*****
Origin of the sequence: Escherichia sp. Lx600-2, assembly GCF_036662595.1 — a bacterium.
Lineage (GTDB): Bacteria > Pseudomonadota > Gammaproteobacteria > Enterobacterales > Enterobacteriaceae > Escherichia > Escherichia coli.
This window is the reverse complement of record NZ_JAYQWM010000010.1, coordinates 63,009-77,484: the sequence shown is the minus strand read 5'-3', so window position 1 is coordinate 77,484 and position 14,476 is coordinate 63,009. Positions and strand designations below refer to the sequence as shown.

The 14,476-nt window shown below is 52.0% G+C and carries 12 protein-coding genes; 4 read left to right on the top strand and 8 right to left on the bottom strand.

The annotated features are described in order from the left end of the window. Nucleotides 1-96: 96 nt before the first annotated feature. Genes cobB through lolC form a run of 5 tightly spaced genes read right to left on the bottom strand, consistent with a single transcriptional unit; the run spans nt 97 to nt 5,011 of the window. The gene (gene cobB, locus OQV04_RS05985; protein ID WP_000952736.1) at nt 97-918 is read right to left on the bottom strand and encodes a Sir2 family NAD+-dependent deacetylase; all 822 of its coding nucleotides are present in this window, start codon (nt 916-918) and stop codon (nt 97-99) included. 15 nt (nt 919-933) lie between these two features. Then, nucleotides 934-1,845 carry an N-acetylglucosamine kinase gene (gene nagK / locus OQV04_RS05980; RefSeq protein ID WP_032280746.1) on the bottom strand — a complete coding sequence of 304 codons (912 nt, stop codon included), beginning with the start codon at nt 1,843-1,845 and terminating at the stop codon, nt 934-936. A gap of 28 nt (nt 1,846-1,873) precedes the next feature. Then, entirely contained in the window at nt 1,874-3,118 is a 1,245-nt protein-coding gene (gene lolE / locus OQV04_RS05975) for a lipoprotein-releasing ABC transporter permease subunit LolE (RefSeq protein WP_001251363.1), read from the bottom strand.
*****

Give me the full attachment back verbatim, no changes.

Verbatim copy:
Origin of the sequence: Escherichia sp. Lx600-2, assembly GCF_036662595.1 — a bacterium.
Lineage (GTDB): Bacteria > Pseudomonadota > Gammaproteobacteria > Enterobacterales > Enterobacteriaceae > Escherichia > Escherichia coli.
This window is the reverse complement of record NZ_JAYQWM010000010.1, coordinates 63,009-77,484: the sequence shown is the minus strand read 5'-3', so window position 1 is coordinate 77,484 and position 14,476 is coordinate 63,009. Positions and strand designations below refer to the sequence as shown.

The 14,476-nt window shown below is 52.0% G+C and carries 12 protein-coding genes; 4 read left to right on the top strand and 8 right to left on the bottom strand.

The annotated features are described in order from the left end of the window. Nucleotides 1-96: 96 nt before the first annotated feature. Genes cobB through lolC form a run of 5 tightly spaced genes read right to left on the bottom strand, consistent with a single transcriptional unit; the run spans nt 97 to nt 5,011 of the window. The gene (gene cobB, locus OQV04_RS05985; protein ID WP_000952736.1) at nt 97-918 is read right to left on the bottom strand and encodes a Sir2 family NAD+-dependent deacetylase; all 822 of its coding nucleotides are present in this window, start codon (nt 916-918) and stop codon (nt 97-99) included. 15 nt (nt 919-933) lie between these two features. Then, nucleotides 934-1,845 carry an N-acetylglucosamine kinase gene (gene nagK / locus OQV04_RS05980; RefSeq protein ID WP_032280746.1) on the bottom strand — a complete coding sequence of 304 codons (912 nt, stop codon included), beginning with the start codon at nt 1,843-1,845 and terminating at the stop codon, nt 934-936. A gap of 28 nt (nt 1,846-1,873) precedes the next feature. Then, entirely contained in the window at nt 1,874-3,118 is a 1,245-nt protein-coding gene (gene lolE / locus OQV04_RS05975) for a lipoprotein-releasing ABC transporter permease subunit LolE (RefSeq protein WP_001251363.1), read from the bottom strand.